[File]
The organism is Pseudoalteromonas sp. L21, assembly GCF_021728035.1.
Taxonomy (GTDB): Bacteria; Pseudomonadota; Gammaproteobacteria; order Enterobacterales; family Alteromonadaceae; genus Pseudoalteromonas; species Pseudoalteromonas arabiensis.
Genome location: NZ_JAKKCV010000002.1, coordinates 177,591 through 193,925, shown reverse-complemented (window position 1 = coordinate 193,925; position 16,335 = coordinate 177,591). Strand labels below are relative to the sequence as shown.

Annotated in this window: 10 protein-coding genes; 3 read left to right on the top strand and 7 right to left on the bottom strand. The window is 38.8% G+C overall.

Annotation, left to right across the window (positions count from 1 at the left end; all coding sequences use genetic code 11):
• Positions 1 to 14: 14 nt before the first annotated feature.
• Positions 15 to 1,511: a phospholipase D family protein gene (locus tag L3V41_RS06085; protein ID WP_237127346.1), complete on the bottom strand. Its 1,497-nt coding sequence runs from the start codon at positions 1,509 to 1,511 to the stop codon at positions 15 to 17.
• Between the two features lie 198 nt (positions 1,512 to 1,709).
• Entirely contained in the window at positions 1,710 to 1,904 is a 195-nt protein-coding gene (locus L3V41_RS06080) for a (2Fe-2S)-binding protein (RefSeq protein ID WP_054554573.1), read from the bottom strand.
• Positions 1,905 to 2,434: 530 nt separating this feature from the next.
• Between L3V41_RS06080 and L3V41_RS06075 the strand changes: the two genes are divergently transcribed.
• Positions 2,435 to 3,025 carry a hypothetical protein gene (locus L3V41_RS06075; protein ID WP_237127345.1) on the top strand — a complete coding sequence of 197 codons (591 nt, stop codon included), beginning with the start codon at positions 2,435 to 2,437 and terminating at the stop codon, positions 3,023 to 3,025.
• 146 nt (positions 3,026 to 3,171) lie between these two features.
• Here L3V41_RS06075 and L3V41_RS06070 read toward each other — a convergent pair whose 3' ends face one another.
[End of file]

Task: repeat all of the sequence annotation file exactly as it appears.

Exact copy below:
The organism is Pseudoalteromonas sp. L21, assembly GCF_021728035.1.
Taxonomy (GTDB): Bacteria; Pseudomonadota; Gammaproteobacteria; order Enterobacterales; family Alteromonadaceae; genus Pseudoalteromonas; species Pseudoalteromonas arabiensis.
Genome location: NZ_JAKKCV010000002.1, coordinates 177,591 through 193,925, shown reverse-complemented (window position 1 = coordinate 193,925; position 16,335 = coordinate 177,591). Strand labels below are relative to the sequence as shown.

Annotated in this window: 10 protein-coding genes; 3 read left to right on the top strand and 7 right to left on the bottom strand. The window is 38.8% G+C overall.

Annotation, left to right across the window (positions count from 1 at the left end; all coding sequences use genetic code 11):
• Positions 1 to 14: 14 nt before the first annotated feature.
• Positions 15 to 1,511: a phospholipase D family protein gene (locus tag L3V41_RS06085; protein ID WP_237127346.1), complete on the bottom strand. Its 1,497-nt coding sequence runs from the start codon at positions 1,509 to 1,511 to the stop codon at positions 15 to 17.
• Between the two features lie 198 nt (positions 1,512 to 1,709).
• Entirely contained in the window at positions 1,710 to 1,904 is a 195-nt protein-coding gene (locus L3V41_RS06080) for a (2Fe-2S)-binding protein (RefSeq protein ID WP_054554573.1), read from the bottom strand.
• Positions 1,905 to 2,434: 530 nt separating this feature from the next.
• Between L3V41_RS06080 and L3V41_RS06075 the strand changes: the two genes are divergently transcribed.
• Positions 2,435 to 3,025 carry a hypothetical protein gene (locus L3V41_RS06075; protein ID WP_237127345.1) on the top strand — a complete coding sequence of 197 codons (591 nt, stop codon included), beginning with the start codon at positions 2,435 to 2,437 and terminating at the stop codon, positions 3,023 to 3,025.
• 146 nt (positions 3,026 to 3,171) lie between these two features.
• Here L3V41_RS06075 and L3V41_RS06070 read toward each other — a convergent pair whose 3' ends face one another.